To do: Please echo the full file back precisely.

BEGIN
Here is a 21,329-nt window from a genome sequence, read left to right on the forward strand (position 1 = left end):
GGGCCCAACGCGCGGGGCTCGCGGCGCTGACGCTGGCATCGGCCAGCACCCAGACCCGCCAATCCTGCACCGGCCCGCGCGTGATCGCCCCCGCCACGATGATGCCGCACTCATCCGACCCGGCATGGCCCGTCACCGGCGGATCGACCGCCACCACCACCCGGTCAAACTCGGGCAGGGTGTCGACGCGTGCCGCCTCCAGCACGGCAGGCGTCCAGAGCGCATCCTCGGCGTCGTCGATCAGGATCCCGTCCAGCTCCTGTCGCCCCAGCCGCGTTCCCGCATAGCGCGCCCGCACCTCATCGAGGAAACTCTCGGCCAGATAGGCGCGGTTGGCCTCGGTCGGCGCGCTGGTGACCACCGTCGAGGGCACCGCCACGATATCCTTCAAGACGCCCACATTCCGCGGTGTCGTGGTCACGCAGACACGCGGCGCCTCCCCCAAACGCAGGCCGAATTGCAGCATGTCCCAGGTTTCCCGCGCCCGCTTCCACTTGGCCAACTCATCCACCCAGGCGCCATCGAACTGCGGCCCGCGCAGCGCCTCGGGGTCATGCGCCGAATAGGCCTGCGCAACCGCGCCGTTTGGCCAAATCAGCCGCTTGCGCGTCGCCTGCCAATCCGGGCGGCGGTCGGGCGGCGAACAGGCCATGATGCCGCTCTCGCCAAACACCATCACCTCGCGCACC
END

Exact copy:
Here is a 21,329-nt window from a genome sequence, read left to right on the forward strand (position 1 = left end):
GGGCCCAACGCGCGGGGCTCGCGGCGCTGACGCTGGCATCGGCCAGCACCCAGACCCGCCAATCCTGCACCGGCCCGCGCGTGATCGCCCCCGCCACGATGATGCCGCACTCATCCGACCCGGCATGGCCCGTCACCGGCGGATCGACCGCCACCACCACCCGGTCAAACTCGGGCAGGGTGTCGACGCGTGCCGCCTCCAGCACGGCAGGCGTCCAGAGCGCATCCTCGGCGTCGTCGATCAGGATCCCGTCCAGCTCCTGTCGCCCCAGCCGCGTTCCCGCATAGCGCGCCCGCACCTCATCGAGGAAACTCTCGGCCAGATAGGCGCGGTTGGCCTCGGTCGGCGCGCTGGTGACCACCGTCGAGGGCACCGCCACGATATCCTTCAAGACGCCCACATTCCGCGGTGTCGTGGTCACGCAGACACGCGGCGCCTCCCCCAAACGCAGGCCGAATTGCAGCATGTCCCAGGTTTCCCGCGCCCGCTTCCACTTGGCCAACTCATCCACCCAGGCGCCATCGAACTGCGGCCCGCGCAGCGCCTCGGGGTCATGCGCCGAATAGGCCTGCGCAACCGCGCCGTTTGGCCAAATCAGCCGCTTGCGCGTCGCCTGCCAATCCGGGCGGCGGTCGGGCGGCGAACAGGCCATGATGCCGCTCTCGCCAAACACCATCACCTCGCGCACC